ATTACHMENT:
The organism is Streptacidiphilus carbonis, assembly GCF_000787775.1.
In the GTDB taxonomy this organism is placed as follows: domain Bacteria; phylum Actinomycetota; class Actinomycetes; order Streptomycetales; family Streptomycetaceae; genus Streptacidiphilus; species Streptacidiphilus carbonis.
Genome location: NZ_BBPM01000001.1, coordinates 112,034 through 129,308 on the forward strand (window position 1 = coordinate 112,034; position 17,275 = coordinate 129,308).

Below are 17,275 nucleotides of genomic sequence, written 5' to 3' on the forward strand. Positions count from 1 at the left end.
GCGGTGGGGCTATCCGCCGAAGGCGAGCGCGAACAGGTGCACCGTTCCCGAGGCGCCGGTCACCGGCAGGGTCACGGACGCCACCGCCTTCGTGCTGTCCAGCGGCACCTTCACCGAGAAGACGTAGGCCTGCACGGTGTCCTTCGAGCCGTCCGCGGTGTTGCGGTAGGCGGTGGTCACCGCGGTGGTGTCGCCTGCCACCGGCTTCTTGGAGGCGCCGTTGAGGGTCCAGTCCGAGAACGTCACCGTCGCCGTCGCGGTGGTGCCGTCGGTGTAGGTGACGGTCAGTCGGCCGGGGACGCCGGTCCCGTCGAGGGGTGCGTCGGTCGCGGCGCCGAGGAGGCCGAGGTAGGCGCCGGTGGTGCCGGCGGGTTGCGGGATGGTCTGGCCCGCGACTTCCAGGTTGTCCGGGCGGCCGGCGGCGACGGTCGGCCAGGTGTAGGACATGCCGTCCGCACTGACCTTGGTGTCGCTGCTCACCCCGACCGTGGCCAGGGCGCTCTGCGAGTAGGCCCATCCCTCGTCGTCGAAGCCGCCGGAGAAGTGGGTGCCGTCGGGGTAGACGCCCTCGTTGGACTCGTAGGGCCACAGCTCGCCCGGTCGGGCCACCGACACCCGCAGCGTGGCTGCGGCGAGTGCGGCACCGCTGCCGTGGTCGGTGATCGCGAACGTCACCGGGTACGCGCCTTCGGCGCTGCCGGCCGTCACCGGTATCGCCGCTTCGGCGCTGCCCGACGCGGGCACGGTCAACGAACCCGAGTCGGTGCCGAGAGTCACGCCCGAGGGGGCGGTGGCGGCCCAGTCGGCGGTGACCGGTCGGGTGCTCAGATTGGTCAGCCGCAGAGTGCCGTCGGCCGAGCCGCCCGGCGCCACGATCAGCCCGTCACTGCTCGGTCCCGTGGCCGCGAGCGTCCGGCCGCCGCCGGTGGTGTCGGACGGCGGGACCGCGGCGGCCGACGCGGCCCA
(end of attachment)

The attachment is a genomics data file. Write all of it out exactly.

The organism is Streptacidiphilus carbonis, assembly GCF_000787775.1.
In the GTDB taxonomy this organism is placed as follows: domain Bacteria; phylum Actinomycetota; class Actinomycetes; order Streptomycetales; family Streptomycetaceae; genus Streptacidiphilus; species Streptacidiphilus carbonis.
Genome location: NZ_BBPM01000001.1, coordinates 112,034 through 129,308 on the forward strand (window position 1 = coordinate 112,034; position 17,275 = coordinate 129,308).

Below are 17,275 nucleotides of genomic sequence, written 5' to 3' on the forward strand. Positions count from 1 at the left end.
GCGGTGGGGCTATCCGCCGAAGGCGAGCGCGAACAGGTGCACCGTTCCCGAGGCGCCGGTCACCGGCAGGGTCACGGACGCCACCGCCTTCGTGCTGTCCAGCGGCACCTTCACCGAGAAGACGTAGGCCTGCACGGTGTCCTTCGAGCCGTCCGCGGTGTTGCGGTAGGCGGTGGTCACCGCGGTGGTGTCGCCTGCCACCGGCTTCTTGGAGGCGCCGTTGAGGGTCCAGTCCGAGAACGTCACCGTCGCCGTCGCGGTGGTGCCGTCGGTGTAGGTGACGGTCAGTCGGCCGGGGACGCCGGTCCCGTCGAGGGGTGCGTCGGTCGCGGCGCCGAGGAGGCCGAGGTAGGCGCCGGTGGTGCCGGCGGGTTGCGGGATGGTCTGGCCCGCGACTTCCAGGTTGTCCGGGCGGCCGGCGGCGACGGTCGGCCAGGTGTAGGACATGCCGTCCGCACTGACCTTGGTGTCGCTGCTCACCCCGACCGTGGCCAGGGCGCTCTGCGAGTAGGCCCATCCCTCGTCGTCGAAGCCGCCGGAGAAGTGGGTGCCGTCGGGGTAGACGCCCTCGTTGGACTCGTAGGGCCACAGCTCGCCCGGTCGGGCCACCGACACCCGCAGCGTGGCTGCGGCGAGTGCGGCACCGCTGCCGTGGTCGGTGATCGCGAACGTCACCGGGTACGCGCCTTCGGCGCTGCCGGCCGTCACCGGTATCGCCGCTTCGGCGCTGCCCGACGCGGGCACGGTCAACGAACCCGAGTCGGTGCCGAGAGTCACGCCCGAGGGGGCGGTGGCGGCCCAGTCGGCGGTGACCGGTCGGGTGCTCAGATTGGTCAGCCGCAGAGTGCCGTCGGCCGAGCCGCCCGGCGCCACGATCAGCCCGTCACTGCTCGGTCCCGTGGCCGCGAGCGTCCGGCCGCCGCCGGTGGTGTCGGACGGCGGGACCGCGGCGGCCGACGCGGCCCA